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The Chianti Area becomes an open-air museum in honor of the three hundredth anniversary of the announcement issued by Cosimo III de’ Medici that first decided the borders of the Chianti Classico wine production area, on 1716 september the 24th.

In squares, roundabouts and crossroads of all the 9 Municipalities of Chianti will be placed majestic sculptures depicting the famous Black Rooster, that from centuries stands on the stamps, coat of arms and labels.

A tribute that the Chianti Classico Consortium Producers’ Association offers to its territory, the sculptures will be donated to the Municipalities, so they will continue to characterize the territory.

The works, whose prototypes will be presented to the public in occasion of “Chianti Classico Collection 2016″in Florence at Stazione Leopolda on february 15th and 16th, are realized by artists Luca and Stefano Ruggeri. They perform their work in Tuscany since 1970 in the context of theatrical stagecraft and sculpture, they restore and replace with resin copies some art works all over the region.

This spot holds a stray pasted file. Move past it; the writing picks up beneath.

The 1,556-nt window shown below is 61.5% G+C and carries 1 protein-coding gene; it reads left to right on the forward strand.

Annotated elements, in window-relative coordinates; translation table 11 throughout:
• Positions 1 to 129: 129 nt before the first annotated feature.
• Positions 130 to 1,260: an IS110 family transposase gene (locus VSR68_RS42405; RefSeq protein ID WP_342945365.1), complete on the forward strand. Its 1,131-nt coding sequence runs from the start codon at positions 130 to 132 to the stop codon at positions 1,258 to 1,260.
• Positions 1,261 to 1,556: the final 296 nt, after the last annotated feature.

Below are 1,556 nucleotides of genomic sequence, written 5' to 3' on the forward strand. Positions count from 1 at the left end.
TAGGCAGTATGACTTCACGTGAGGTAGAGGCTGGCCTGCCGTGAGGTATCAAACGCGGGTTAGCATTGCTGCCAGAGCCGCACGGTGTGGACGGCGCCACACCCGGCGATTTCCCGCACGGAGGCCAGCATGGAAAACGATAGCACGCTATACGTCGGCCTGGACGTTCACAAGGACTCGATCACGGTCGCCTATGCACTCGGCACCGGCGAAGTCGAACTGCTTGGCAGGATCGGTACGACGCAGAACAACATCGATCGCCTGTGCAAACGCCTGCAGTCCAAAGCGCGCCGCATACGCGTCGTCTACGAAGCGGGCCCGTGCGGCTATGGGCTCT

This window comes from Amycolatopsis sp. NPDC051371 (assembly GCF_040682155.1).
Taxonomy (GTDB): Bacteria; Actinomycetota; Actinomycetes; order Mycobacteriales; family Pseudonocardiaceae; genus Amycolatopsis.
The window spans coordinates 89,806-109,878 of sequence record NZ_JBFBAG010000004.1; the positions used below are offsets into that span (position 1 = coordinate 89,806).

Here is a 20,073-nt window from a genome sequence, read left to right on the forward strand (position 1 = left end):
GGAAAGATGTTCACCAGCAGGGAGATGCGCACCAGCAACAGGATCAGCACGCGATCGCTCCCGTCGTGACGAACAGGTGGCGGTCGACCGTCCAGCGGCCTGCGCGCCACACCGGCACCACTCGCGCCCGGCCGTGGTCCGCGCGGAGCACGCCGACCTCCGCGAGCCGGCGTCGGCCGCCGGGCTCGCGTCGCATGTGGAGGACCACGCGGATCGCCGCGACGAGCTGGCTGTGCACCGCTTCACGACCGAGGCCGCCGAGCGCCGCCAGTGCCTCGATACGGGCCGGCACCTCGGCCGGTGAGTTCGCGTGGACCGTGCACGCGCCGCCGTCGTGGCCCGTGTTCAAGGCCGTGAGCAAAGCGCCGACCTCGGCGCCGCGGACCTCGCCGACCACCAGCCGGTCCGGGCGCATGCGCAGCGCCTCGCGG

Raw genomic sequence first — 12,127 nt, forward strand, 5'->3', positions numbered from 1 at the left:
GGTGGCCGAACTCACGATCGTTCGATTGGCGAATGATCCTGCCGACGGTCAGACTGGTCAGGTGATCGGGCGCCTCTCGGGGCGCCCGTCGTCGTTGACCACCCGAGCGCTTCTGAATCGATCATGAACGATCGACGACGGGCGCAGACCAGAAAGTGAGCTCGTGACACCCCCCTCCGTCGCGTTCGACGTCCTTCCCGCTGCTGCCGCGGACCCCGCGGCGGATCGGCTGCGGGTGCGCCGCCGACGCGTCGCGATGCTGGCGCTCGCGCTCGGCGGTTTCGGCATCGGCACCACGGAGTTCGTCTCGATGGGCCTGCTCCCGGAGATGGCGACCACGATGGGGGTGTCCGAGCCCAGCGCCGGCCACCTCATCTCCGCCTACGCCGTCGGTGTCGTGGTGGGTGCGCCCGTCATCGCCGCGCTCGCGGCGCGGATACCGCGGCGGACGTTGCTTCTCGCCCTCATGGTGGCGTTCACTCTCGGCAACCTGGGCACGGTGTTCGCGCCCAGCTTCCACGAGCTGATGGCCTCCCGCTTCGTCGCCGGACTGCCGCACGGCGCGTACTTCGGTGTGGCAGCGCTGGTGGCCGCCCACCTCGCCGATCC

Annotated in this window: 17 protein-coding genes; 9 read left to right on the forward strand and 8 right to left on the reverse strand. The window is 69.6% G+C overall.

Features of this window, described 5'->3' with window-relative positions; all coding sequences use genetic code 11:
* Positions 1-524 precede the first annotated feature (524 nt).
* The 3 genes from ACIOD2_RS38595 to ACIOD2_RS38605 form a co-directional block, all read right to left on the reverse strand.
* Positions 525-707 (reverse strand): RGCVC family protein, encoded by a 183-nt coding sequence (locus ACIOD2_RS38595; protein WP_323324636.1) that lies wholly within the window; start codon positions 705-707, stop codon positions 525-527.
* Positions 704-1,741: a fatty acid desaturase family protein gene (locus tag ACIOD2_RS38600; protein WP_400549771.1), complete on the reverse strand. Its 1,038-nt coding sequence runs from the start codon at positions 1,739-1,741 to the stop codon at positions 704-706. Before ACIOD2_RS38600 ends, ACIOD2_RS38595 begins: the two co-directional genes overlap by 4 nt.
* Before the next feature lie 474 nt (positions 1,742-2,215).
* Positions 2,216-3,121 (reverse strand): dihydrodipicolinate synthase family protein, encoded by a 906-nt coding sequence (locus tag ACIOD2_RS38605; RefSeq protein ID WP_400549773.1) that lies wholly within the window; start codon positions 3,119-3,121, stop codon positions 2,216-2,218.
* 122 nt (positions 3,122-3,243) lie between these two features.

The Black Rooster has become a symbol not only of a prestigious wine, but also of a territory and of a life style, it’s preparing to welcome tourists and wine lovers that are looking for harvests to remember and for rediscovered legends.

Its history is rooted in the Middle Ages as testified by the tile “Allegory of Chianti” preserved in Palazzo Vecchio, on the coffered ceiling of Salone dei Cinquecento frescoed by Giorgio Vasari.

The Black Rooster camped also on the ancient military league’s shields, in the era of fierce battles between the cities of Florence and Siena, becoming the protagonist of a curious legend.

The story tells that in medieval times to put an end to the endless wars, the two cities decided to define their borders with a singular challenge: a trial between two knights that would have left early at dawn, on the first crowing of the rooster, and would establish the border at the point where they had met.

In order to this, the Siena people raised with attentive and generous care a nice white rooster, while the Florentines chosed a black rooster that they kept fasting so that, on the fateful day, began to sing even before sunrise.

So it was that the Florentine rider set off before the Sienese one and he arrived until the village of Fonterutoli, about 12km far from Siena, that ensured the control of almost all Chianti to the Florentine Republic.

In later centuries The Black Rooster continued to be associated with this territory, so the Chianti Classico producers were in no doubt when, in 1924, they had to choose a symbol that would represent their wine.

In next spring the image of the Black Rooster will be harmoniously integrate with the profile of the Chianti hills with nine installations that will oversee our territory.